Could a people’s partisan army have won the war on its own?  Some contemporaries thought so, at least at first; Gen. Charles Lee, one of the army’s most controversial officers, advocated something like this approach.  But as time passed, it became increasingly apparent to many observers that a regular, embodied force was the critical component of the American war effort.  Undisciplined militiamen were indeed capable of achieving remarkable victories, but only under the proper conditions, when factors like terrain, the tactical situation, and timing coalesced in their favor (i.e., the retreat from Concord and King’s Mountain).  Irregular partisans also made critical contributions outside the bounds of large-scale engagements, especially in the South, where they cut up small enemy detachments and suppressed the Tories on whom the British depended for support.  But as Gen. Nathanael Greene pointed out, “the salvation of this Country don’t depend upon little strokes…Partizan strokes in war are like the garnish of a table, they give splendor to the Army…but they afford no substantial national security.”

Rothbard, I think, made the same mistake which contemporary advocates of a home-grown American genius for partisan warfare made.  The hardy frontier riflemen who could pick off British soldiers from a vast distance and then vanish into the woods played an indispensable part in the American victory, but they didn’t do so alone.  More importantly, they weren’t typical of the American population.  Revolutionary America needed a regular army to win the war, and that army had to be molded into a force capable of going multiple rounds with the British, something Washington and the other Continental commanders came to realize.  The measures they took to bring this about may have been restrictive and authoritarian, but if you value individualism above all else, then it’s unlikely that any hardened fighting force is going to be congenial to you.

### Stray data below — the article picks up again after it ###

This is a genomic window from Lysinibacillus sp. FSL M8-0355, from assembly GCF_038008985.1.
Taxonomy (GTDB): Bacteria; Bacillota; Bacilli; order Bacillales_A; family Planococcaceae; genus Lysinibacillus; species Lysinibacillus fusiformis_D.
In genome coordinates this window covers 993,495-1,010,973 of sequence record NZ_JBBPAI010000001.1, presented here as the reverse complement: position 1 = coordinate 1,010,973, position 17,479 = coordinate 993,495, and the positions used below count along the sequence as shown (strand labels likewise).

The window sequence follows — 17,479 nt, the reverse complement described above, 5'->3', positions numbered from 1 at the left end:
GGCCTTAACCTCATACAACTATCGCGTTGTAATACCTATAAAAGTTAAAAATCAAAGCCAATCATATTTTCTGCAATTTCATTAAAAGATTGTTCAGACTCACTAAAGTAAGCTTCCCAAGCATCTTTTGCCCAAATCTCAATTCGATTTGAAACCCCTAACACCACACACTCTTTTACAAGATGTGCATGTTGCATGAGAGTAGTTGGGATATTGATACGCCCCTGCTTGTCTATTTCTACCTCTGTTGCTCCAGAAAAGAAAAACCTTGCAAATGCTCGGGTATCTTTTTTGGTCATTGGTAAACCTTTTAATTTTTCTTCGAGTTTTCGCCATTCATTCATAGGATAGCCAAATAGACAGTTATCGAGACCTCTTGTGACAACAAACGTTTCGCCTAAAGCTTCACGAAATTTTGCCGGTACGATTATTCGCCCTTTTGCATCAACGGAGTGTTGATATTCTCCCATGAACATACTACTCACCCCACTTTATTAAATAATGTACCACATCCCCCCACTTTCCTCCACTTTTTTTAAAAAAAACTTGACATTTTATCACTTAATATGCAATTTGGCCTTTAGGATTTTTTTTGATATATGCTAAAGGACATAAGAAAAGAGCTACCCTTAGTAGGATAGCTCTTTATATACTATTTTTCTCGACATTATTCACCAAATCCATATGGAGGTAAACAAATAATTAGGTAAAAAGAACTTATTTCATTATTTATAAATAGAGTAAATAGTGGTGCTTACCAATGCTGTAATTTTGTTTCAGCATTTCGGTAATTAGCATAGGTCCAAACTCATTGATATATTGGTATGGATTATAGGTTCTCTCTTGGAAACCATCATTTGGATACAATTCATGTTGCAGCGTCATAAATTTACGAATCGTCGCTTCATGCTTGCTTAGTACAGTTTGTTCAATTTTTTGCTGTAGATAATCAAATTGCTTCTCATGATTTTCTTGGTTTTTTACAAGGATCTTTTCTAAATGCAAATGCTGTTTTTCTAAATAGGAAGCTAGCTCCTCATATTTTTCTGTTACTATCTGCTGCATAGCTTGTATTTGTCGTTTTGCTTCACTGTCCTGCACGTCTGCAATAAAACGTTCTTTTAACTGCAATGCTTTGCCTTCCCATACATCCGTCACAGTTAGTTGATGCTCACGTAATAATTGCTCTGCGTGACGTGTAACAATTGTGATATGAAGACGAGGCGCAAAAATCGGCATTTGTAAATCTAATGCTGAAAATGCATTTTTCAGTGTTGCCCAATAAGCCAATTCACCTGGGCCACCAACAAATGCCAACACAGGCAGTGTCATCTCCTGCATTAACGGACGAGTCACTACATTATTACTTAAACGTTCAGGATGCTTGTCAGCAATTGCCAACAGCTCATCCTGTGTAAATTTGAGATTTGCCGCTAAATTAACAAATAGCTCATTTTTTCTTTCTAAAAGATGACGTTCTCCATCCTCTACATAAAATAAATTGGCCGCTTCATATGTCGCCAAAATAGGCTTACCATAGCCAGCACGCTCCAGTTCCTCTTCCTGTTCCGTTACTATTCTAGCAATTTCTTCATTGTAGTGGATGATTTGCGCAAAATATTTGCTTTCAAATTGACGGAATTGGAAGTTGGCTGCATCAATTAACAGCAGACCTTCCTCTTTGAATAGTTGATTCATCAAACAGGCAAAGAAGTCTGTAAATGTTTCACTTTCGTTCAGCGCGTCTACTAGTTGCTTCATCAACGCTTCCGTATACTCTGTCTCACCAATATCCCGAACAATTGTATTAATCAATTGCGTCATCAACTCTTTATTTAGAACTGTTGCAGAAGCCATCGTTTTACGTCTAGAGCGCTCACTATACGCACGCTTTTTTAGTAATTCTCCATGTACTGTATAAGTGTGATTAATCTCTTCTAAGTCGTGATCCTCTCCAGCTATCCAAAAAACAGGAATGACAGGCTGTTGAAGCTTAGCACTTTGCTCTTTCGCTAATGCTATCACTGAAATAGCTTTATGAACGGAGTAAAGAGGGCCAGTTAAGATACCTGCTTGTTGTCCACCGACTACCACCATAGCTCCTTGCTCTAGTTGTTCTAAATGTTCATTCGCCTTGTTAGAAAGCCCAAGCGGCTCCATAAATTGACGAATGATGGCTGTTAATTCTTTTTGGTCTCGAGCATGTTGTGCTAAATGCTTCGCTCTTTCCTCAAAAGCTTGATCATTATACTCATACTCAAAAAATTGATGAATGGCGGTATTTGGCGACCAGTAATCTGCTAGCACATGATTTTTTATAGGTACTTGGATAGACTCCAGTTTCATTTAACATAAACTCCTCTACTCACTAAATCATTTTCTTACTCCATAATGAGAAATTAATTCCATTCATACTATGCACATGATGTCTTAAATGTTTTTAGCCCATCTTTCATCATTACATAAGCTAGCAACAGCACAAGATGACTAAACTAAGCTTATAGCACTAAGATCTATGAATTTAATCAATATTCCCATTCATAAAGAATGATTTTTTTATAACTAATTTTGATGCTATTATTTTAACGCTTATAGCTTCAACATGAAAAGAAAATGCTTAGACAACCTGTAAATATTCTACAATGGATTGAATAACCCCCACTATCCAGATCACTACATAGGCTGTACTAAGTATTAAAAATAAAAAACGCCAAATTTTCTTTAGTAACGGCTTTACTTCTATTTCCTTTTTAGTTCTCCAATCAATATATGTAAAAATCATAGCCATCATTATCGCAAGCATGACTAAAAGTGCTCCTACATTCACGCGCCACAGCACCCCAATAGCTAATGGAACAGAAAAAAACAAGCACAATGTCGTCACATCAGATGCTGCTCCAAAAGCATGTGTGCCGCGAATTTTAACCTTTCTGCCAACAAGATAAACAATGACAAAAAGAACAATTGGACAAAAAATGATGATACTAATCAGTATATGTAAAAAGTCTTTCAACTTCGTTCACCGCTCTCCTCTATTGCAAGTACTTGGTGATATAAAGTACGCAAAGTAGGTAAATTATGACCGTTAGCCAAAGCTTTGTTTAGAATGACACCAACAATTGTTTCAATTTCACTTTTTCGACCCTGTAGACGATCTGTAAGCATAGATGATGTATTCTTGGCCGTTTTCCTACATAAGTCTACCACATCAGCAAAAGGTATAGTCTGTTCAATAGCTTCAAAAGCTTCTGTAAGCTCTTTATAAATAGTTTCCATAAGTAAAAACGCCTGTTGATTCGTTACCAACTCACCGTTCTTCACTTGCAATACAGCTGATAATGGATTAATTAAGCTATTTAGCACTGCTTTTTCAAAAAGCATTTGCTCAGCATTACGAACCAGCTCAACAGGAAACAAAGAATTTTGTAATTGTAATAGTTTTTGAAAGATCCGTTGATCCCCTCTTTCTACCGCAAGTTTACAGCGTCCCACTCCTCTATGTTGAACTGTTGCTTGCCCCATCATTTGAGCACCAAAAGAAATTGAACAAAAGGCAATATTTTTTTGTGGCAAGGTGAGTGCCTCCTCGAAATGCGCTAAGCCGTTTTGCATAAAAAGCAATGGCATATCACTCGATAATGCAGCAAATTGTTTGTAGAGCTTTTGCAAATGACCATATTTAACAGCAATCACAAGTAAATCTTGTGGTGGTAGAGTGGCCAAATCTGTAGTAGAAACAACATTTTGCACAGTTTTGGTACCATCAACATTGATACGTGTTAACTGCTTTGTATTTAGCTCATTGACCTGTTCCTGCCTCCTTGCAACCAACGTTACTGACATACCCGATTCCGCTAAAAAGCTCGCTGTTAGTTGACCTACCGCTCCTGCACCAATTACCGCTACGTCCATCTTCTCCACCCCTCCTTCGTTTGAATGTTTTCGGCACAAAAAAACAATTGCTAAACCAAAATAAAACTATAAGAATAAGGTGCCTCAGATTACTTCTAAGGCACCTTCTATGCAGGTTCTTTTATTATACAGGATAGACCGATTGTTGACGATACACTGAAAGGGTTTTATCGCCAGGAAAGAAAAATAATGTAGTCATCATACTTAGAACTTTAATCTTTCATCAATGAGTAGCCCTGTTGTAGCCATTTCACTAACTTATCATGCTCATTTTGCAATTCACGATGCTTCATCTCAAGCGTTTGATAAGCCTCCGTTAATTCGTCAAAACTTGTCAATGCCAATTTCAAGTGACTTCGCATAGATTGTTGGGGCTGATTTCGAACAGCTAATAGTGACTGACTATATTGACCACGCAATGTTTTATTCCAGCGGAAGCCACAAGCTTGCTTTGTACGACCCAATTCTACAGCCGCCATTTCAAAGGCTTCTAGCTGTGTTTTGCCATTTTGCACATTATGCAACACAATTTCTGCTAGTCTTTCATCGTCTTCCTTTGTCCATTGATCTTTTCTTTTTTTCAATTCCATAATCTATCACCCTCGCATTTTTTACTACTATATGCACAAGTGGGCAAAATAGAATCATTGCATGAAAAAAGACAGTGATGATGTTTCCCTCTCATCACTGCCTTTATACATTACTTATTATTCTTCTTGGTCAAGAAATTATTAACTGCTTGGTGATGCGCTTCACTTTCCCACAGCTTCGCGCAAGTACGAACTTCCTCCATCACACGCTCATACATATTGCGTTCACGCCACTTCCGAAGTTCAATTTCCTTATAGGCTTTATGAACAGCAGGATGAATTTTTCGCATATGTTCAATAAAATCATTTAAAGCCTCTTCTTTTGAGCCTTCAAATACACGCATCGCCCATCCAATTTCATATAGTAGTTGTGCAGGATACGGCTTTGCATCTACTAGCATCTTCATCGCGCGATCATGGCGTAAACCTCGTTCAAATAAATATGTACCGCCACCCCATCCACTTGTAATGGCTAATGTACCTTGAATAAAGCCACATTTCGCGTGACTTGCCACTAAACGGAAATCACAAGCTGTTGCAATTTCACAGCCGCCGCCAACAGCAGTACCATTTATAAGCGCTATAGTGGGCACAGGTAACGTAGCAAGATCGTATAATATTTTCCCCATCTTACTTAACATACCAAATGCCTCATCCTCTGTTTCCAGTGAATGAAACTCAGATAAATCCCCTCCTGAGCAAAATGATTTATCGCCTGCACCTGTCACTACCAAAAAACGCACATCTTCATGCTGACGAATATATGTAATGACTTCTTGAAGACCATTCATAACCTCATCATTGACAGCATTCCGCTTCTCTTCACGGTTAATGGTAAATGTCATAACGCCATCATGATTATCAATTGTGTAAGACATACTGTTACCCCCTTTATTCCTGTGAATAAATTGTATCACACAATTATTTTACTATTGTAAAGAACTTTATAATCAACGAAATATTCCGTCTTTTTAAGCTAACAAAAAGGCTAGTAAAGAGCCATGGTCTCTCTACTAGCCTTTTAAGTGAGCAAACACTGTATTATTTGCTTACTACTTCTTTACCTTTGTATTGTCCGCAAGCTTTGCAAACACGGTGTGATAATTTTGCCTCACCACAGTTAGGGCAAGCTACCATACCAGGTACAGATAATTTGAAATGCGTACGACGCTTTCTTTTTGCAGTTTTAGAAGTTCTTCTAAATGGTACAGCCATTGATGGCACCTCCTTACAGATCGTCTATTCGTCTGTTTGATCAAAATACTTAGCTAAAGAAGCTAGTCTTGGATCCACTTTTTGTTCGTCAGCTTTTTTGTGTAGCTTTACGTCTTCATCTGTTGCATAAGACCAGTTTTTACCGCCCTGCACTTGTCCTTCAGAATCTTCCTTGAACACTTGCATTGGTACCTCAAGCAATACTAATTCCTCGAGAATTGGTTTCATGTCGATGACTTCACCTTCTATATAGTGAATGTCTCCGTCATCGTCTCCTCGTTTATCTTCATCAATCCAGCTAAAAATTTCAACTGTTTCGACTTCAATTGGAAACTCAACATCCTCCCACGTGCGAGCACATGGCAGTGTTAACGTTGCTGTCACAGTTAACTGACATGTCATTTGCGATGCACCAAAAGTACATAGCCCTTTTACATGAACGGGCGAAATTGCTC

4 Comments

Filed under American Revolution

4 responses to ““Generalissimo” Washington?

  1. mathias

    “And yet there was a conflict between the roles of partisan warrior and civilian farmer. We know this because the militia who fought without joining the regular Continental Army tried to balance these roles, and their inability to be in two places at once—embodied in the field and back at their homes—was one of the most important limitations on their effectiveness.”

    How does a statist military mitigate this problem? You still can’t be in two places at the same time…

    “It’s a sort of inverse Whig interpretation of history, a narrative of regression away from freedom and toward authoritarianism.”

    How so? We are talking here about a brief episode, not the totality of history. Rothbard rejected this view, your accusation is simply pointless.

    • Michael Lynch

      You’ve misunderstood me. I’m not saying that a regular army could be in two places at once. I’m saying that regulars remained embodied in the field for longer periods, whereas militiamen in the Revolution remained embodied for shorter periods and were more prone to pack up and head for home when it suited them. Commanders didn’t have to spend as much time worrying about regular units leaving in the middle of a campaign because their terms of enlistment became longer.